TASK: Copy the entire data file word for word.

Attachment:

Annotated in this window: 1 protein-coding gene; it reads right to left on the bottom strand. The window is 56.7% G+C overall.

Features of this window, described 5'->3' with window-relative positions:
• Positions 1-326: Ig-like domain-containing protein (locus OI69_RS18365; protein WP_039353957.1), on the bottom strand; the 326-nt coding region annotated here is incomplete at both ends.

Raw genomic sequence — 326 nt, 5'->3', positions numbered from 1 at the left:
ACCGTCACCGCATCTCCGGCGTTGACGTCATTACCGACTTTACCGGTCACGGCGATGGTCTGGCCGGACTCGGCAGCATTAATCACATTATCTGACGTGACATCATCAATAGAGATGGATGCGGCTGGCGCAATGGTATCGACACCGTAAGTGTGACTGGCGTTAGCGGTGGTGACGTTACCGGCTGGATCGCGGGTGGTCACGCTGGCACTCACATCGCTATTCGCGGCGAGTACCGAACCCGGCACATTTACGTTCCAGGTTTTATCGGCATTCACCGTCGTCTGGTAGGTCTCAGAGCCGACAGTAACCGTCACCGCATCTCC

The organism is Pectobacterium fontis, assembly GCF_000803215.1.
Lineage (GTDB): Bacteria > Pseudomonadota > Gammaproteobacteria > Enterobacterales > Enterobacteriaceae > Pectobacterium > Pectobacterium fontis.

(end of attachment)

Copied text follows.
Annotated in this window: 1 protein-coding gene; it reads right to left on the bottom strand. The window is 56.7% G+C overall.

Features of this window, described 5'->3' with window-relative positions:
• Positions 1-326: Ig-like domain-containing protein (locus OI69_RS18365; protein WP_039353957.1), on the bottom strand; the 326-nt coding region annotated here is incomplete at both ends.

Raw genomic sequence — 326 nt, 5'->3', positions numbered from 1 at the left:
ACCGTCACCGCATCTCCGGCGTTGACGTCATTACCGACTTTACCGGTCACGGCGATGGTCTGGCCGGACTCGGCAGCATTAATCACATTATCTGACGTGACATCATCAATAGAGATGGATGCGGCTGGCGCAATGGTATCGACACCGTAAGTGTGACTGGCGTTAGCGGTGGTGACGTTACCGGCTGGATCGCGGGTGGTCACGCTGGCACTCACATCGCTATTCGCGGCGAGTACCGAACCCGGCACATTTACGTTCCAGGTTTTATCGGCATTCACCGTCGTCTGGTAGGTCTCAGAGCCGACAGTAACCGTCACCGCATCTCC

The organism is Pectobacterium fontis, assembly GCF_000803215.1.
Lineage (GTDB): Bacteria > Pseudomonadota > Gammaproteobacteria > Enterobacterales > Enterobacteriaceae > Pectobacterium > Pectobacterium fontis.